Posts Tagged ‘black metal’

Akerbeltz - Satanic

Spanish black metaller Akerbeltz have been ploughing an evil furrow since 1996, and you would struggle to find a poor effort in amongst the six full lengths and numerous splits they have put out. The newest record, ‘Satanic’ is coming out in June on BlackSeed Productions and is another fury laden romp through dark and bleak places.

Opener ‘The Red Dragon’ draws much inspiration from the endless blasting of Marduk, and the croaking Abbath. Crafted from the most traditional of black metal riffs, songs like ‘A Deed Without a Name’ or the harsh ‘The Crypt’ are glorious to the ears of cold hearted traditionalists. Blasting drums help to enforce that blizzard like assault, while the raspy vocals invike the demons of the north.It seems cliche to claim surprise at the fact that Akerbeltz come from warmer climes, yet are capable of invoking such bleak frozen music but that doesn’t make it any less accurate. Feel the flames of ‘Opus Satanic’ wash over you and cleanse this place of non believers, and you will have faith.

Foreboding atmospheres complete a record that shies away from experimenting and rest comfortably within its traditional cocoon. Akerbeltz are great at what they do, and ‘Satanic’ sits proudly amongst some of the best and most fire breathing black metal in my collection. For that, tradition must be respected.

https://blackseedprod.bandcamp.com/album/satanic-2

https://akerbeltz.bandcamp.com/

Atmospheric black metallers Wiegedood return with the follow-up to their debut ‘De Doden Hebben het Goed’ with the cunningly titled ‘De Doden Hebben het Goed II’. These Belgians are crafting some of the most exciting black metal within the atmospheric lexicon, and ‘…II’ looks to continue that reputation. It is out already on Consouling Sounds.

Opener ‘Ontzielling’ tears from the speakers, with an intense fury that hides a deft melodic touch within. It soon opens up into a bleak, vast landscape, with the howling riffs a scything wind, cutting through the air. The haunting guitar work at the start of ‘Cataract’ begins what is my highlight of the entire album; a monstrous ghostly beast that builds from a shimmering height to blast down upon us like icy hail. The dynamic shifts are phenomenal, when gloomy tones are blown away by flames of black metal proper.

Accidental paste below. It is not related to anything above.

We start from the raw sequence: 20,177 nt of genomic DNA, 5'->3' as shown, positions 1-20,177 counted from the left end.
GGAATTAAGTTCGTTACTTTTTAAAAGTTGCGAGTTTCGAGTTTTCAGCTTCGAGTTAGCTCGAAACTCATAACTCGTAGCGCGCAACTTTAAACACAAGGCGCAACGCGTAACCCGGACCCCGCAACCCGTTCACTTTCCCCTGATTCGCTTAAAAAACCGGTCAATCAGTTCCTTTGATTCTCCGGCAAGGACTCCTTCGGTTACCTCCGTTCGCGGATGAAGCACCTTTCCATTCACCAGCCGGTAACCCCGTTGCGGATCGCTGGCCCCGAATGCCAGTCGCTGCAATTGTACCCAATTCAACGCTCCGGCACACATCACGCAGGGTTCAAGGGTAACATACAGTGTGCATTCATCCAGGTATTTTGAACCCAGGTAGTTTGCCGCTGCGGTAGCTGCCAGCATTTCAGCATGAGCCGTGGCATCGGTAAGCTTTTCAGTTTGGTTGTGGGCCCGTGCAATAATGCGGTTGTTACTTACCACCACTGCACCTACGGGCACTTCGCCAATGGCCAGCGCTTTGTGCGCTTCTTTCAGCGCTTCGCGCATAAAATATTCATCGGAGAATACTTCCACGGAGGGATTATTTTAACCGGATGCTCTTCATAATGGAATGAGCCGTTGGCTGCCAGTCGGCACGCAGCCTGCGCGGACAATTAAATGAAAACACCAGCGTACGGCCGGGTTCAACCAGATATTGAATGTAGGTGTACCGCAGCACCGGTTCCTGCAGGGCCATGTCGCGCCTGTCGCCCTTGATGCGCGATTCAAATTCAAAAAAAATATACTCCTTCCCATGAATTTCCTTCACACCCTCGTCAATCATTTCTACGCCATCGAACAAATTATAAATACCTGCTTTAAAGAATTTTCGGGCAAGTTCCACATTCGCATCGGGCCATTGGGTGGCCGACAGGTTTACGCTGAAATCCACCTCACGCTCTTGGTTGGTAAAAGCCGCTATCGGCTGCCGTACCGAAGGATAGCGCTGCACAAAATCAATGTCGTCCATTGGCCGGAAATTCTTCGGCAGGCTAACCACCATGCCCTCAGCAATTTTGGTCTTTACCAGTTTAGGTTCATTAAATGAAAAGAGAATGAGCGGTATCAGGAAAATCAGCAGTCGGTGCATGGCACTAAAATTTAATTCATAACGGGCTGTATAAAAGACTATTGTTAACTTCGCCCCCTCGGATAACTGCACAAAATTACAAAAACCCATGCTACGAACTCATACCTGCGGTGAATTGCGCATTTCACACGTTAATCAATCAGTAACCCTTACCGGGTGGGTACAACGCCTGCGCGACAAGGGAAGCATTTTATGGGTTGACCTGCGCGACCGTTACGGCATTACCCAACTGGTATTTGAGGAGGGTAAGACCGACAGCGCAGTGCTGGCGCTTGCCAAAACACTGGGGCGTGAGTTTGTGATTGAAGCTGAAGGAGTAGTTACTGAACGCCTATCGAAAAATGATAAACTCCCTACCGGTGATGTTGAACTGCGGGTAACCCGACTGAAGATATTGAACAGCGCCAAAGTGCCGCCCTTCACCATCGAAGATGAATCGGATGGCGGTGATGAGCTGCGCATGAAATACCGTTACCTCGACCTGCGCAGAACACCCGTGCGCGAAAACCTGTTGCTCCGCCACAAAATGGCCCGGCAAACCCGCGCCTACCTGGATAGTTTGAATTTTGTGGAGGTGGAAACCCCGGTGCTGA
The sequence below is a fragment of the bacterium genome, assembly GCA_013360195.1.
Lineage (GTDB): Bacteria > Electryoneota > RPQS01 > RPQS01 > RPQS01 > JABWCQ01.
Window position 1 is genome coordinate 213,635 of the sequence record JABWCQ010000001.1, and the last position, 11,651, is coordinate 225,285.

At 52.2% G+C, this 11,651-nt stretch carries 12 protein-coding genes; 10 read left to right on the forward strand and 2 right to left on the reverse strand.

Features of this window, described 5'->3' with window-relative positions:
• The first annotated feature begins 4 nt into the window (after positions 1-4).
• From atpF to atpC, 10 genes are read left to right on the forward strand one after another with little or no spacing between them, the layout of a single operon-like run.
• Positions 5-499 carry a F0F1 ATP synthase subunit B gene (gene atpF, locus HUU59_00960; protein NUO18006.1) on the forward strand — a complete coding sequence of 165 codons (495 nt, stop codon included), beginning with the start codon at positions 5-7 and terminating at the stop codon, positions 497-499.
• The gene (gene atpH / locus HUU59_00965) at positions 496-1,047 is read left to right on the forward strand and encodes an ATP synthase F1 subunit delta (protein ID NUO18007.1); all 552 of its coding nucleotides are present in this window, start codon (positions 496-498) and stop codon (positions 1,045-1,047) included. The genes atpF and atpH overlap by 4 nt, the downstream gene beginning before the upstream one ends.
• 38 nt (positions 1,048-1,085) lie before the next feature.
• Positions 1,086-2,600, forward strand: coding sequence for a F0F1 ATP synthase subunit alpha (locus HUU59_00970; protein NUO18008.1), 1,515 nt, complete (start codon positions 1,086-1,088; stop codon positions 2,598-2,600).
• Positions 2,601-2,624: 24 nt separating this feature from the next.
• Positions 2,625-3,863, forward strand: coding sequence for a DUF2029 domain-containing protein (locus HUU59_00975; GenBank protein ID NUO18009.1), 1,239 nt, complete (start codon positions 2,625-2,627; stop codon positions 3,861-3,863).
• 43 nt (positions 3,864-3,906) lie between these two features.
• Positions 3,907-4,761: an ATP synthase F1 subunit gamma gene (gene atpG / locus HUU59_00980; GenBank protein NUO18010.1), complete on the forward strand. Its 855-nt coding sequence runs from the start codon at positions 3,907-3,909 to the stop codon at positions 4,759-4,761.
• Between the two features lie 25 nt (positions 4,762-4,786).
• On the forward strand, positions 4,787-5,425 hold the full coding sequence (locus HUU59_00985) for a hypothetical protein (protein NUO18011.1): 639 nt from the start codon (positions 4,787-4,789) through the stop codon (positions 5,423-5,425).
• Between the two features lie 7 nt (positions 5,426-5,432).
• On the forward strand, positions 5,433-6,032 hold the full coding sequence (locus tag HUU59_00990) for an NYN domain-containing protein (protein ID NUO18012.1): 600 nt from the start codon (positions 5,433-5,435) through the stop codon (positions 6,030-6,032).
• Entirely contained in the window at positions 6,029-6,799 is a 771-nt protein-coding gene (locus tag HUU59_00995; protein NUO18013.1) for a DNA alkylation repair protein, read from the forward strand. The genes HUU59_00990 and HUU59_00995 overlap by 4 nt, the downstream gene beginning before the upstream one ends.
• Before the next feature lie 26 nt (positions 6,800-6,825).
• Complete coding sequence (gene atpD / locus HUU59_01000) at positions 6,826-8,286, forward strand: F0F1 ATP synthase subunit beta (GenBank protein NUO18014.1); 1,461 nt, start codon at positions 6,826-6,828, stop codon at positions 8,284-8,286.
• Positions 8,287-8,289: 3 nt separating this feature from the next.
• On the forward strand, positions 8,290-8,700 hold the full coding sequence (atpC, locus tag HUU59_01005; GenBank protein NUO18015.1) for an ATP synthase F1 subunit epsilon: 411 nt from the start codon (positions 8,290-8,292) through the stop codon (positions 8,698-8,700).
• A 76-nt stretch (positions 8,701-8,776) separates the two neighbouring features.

The winding, labyrinthine title track leads onto raging closer ‘Smeerkble’ that takes the album to it’s logical conclusion. Spacious, yet playing suitable tributes to the blackness of old, Wiegedood have hit upon a perfect formula for modern black metal. Savage, yet measured, bleak yet uplifting. Cold yet blazing with glory. ‘De Doden Hebben het Goed II’ is a triumph of black metal!

https://wiegedood.bandcamp.com/releases

https://www.facebook.com/wiegedood

http://consouling.be/

The delightfully dissonant ‘Pest’ was a highlight of 2015 in black metal, and Norse’s new full length has been a release I’ve been looking forward to for a while. ‘The Divine Light of a New Sun’ is due out at the end of May, and looks to continue the burgeoning reputation of these Australians in the bleak world of black metal.

Opener ‘Supreme Vertical Ascent’ throbs with otherworldly menace, with bursts of double bass meshing into atonal riffs and snarling vocals. Imagine the hurricane of sound that you get from Portal, but strip it down to a less distorted form, losing none of the fear instilled within. ‘Drowned by Hope’ flails wildly, and the crawling menace of ‘Telum Vitae’ is my personal highlight. You would be pushed to find another band on the planet that is taking black metal to such unique, twisted and dark places. ‘The Divine Light of a New Sun’ is some revolutionary stuff.

The storm of ‘Exitus’ tears through the labyrinthine darkness that Norse find themselves mired within. They are ugly, dissonant and thoroughly brutal, when atonal death metal riffs impose themselves throughout ‘Synapses Spun as Silk’. ‘The Divine Light of a New Sun’ looks to be one of this year’s most interesting and most challenging records. Norse have written something inhuman, suffocating and rabd here, and it is simply stunning.

https://norsemetal.bandcamp.com/album/the-divine-light-of-a-new-sun-dissonant-black-metal

https://www.facebook.com/norse.official/

http://tometal.com

Nargaroth - Era of Threnody

If you don’t know Nargaroth, then your black metal knowledge is FALSE! The long running German black metal legend has returned with the first new full length since 2009, ‘Era of Threnody’, and it’s out on Inter Arma Productions on the 16th May. It is everything you can want from a Nargaroth record and more, channelling mainman Ash’s vision of black metal in its purest forms.